Our spending and saving habits develop over time, and it is because of this reason that they are often hard to change. Economists use a phrase called “propensity to consume,” which suggests how much of additional portion of $1 earned will be consumed by us. For example, if I earn an additional $100 a day and spend 90% of this $100, my propensity to consume will be 0.9, which is often considered a high number. We often fail to change our propensity to consume because our spending patterns are deeply rooted into our psyche.

Viral marketing is more about reaching out and touching the passion point of your consumer so that the passion drives the message and the message continues to reach the masses without assistance from you. You can orchestrate a viral campaign, but very seldom are viral campaigns that are orchestrated as successful as those that are just driven by the passion of a consumer. For it to reach a level of success your consumer must feel they have a personal stake and investment in the success of your campaign.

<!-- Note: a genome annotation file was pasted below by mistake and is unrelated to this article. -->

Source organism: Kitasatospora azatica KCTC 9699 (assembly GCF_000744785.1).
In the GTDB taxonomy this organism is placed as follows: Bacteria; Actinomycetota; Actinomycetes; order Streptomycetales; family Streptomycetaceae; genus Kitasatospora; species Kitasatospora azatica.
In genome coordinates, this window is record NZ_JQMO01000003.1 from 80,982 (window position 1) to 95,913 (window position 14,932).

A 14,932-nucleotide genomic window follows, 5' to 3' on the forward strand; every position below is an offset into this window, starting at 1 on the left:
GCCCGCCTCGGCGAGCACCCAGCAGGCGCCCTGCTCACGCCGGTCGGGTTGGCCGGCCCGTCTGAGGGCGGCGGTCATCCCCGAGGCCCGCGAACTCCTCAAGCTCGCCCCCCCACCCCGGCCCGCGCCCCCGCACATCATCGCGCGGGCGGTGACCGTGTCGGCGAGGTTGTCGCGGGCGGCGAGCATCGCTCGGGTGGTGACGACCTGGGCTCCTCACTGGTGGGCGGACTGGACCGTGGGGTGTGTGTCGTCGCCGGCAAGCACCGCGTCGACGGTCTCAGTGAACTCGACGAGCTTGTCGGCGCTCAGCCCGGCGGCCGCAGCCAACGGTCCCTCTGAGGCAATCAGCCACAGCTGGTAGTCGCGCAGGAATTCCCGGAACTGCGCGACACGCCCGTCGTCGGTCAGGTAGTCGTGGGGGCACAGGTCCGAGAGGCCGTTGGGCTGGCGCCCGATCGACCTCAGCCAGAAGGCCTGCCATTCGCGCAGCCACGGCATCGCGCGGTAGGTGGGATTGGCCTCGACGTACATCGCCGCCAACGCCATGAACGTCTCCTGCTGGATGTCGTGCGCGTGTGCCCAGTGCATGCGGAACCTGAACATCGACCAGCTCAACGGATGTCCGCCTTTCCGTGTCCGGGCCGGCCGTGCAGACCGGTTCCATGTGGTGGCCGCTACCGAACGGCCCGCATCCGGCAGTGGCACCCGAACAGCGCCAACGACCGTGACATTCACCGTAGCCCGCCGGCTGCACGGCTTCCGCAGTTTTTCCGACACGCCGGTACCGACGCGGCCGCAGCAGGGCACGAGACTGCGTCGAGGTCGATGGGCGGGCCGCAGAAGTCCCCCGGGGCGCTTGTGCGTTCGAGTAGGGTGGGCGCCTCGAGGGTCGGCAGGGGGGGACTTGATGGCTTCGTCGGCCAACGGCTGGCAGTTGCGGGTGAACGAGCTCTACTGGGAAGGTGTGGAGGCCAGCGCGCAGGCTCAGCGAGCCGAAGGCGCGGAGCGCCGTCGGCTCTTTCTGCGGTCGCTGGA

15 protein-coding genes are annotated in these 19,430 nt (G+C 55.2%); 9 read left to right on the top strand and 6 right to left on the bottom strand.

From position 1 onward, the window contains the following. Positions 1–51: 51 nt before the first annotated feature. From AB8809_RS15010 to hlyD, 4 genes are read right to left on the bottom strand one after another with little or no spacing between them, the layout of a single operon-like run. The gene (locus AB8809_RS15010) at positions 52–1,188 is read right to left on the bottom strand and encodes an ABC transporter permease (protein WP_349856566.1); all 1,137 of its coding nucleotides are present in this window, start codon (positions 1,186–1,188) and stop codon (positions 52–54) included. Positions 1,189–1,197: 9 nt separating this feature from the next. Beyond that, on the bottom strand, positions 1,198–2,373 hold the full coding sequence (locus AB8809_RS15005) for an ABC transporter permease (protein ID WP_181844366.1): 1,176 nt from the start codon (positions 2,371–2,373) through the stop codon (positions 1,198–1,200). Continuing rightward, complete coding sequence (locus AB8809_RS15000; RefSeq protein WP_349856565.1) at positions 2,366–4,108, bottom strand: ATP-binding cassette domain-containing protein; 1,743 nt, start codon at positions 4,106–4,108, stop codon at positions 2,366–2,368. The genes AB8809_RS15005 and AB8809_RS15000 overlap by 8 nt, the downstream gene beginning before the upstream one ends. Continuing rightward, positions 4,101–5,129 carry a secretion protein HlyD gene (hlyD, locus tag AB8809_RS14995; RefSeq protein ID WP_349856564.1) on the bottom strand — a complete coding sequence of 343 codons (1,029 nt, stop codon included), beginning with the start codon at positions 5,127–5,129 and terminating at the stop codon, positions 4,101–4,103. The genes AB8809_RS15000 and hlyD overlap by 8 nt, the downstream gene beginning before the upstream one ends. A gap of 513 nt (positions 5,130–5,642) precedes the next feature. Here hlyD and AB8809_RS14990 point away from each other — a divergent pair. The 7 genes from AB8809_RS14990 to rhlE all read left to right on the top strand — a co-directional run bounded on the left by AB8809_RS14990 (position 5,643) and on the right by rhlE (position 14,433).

I wanted to specifically call out one particular strategy within equity investing that bears mentioning – dividend growth investing is when you focus on stocks that not only pay a dividend but have a history of strong dividend growth. When I was first building my portfolio of individual stocks, I focused on buying companies with a history of dividends, a history of strong growth, and financials that supported a continuation of both.
The reason to make use or virality, the ease in spreading and sharing, is however a double-edged sword. We cannot forget that in this type of campaign, a large part of the control falls into the hands of the users, and we risk the message being misinterpreted or parodied. On the other hand, a successful viral campaign can work miracles for your brand’s results.